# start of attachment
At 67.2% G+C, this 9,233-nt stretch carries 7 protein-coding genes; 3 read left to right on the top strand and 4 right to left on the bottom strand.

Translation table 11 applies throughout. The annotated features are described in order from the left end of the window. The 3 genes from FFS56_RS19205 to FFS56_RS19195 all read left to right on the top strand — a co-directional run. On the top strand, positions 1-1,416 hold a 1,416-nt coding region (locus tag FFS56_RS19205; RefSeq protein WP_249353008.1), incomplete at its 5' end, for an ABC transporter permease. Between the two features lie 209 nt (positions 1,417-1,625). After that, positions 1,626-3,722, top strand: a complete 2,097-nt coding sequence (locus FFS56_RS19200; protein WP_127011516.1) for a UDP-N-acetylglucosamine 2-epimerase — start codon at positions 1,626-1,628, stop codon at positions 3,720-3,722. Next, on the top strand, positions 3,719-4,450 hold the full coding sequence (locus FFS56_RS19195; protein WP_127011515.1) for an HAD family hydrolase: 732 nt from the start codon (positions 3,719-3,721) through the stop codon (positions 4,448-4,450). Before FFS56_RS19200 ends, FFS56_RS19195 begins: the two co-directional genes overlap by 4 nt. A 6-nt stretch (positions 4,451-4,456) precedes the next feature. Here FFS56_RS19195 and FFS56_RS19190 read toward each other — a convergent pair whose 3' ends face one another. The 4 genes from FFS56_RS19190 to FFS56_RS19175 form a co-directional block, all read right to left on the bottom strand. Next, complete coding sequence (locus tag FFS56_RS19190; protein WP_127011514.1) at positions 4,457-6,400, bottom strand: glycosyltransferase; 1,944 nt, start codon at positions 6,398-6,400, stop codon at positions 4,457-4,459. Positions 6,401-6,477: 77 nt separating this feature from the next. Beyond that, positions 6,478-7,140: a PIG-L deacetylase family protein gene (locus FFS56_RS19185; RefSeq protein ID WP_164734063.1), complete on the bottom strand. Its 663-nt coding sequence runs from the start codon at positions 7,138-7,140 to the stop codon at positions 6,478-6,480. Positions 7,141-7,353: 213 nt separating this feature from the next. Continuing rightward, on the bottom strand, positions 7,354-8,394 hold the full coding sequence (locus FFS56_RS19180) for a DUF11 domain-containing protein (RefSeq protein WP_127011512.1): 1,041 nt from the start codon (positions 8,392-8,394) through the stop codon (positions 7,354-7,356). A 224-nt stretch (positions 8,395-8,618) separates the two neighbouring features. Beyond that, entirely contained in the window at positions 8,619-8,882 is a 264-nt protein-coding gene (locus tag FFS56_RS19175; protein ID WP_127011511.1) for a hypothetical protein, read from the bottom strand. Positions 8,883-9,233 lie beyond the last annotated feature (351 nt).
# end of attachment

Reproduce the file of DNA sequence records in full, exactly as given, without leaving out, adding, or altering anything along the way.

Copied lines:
At 67.2% G+C, this 9,233-nt stretch carries 7 protein-coding genes; 3 read left to right on the top strand and 4 right to left on the bottom strand.

Translation table 11 applies throughout. The annotated features are described in order from the left end of the window. The 3 genes from FFS56_RS19205 to FFS56_RS19195 all read left to right on the top strand — a co-directional run. On the top strand, positions 1-1,416 hold a 1,416-nt coding region (locus tag FFS56_RS19205; RefSeq protein WP_249353008.1), incomplete at its 5' end, for an ABC transporter permease. Between the two features lie 209 nt (positions 1,417-1,625). After that, positions 1,626-3,722, top strand: a complete 2,097-nt coding sequence (locus FFS56_RS19200; protein WP_127011516.1) for a UDP-N-acetylglucosamine 2-epimerase — start codon at positions 1,626-1,628, stop codon at positions 3,720-3,722. Next, on the top strand, positions 3,719-4,450 hold the full coding sequence (locus FFS56_RS19195; protein WP_127011515.1) for an HAD family hydrolase: 732 nt from the start codon (positions 3,719-3,721) through the stop codon (positions 4,448-4,450). Before FFS56_RS19200 ends, FFS56_RS19195 begins: the two co-directional genes overlap by 4 nt. A 6-nt stretch (positions 4,451-4,456) precedes the next feature. Here FFS56_RS19195 and FFS56_RS19190 read toward each other — a convergent pair whose 3' ends face one another. The 4 genes from FFS56_RS19190 to FFS56_RS19175 form a co-directional block, all read right to left on the bottom strand. Next, complete coding sequence (locus tag FFS56_RS19190; protein WP_127011514.1) at positions 4,457-6,400, bottom strand: glycosyltransferase; 1,944 nt, start codon at positions 6,398-6,400, stop codon at positions 4,457-4,459. Positions 6,401-6,477: 77 nt separating this feature from the next. Beyond that, positions 6,478-7,140: a PIG-L deacetylase family protein gene (locus FFS56_RS19185; RefSeq protein ID WP_164734063.1), complete on the bottom strand. Its 663-nt coding sequence runs from the start codon at positions 7,138-7,140 to the stop codon at positions 6,478-6,480. Positions 7,141-7,353: 213 nt separating this feature from the next. Continuing rightward, on the bottom strand, positions 7,354-8,394 hold the full coding sequence (locus FFS56_RS19180) for a DUF11 domain-containing protein (RefSeq protein WP_127011512.1): 1,041 nt from the start codon (positions 8,392-8,394) through the stop codon (positions 7,354-7,356). A 224-nt stretch (positions 8,395-8,618) separates the two neighbouring features. Beyond that, entirely contained in the window at positions 8,619-8,882 is a 264-nt protein-coding gene (locus tag FFS56_RS19175; protein ID WP_127011511.1) for a hypothetical protein, read from the bottom strand. Positions 8,883-9,233 lie beyond the last annotated feature (351 nt).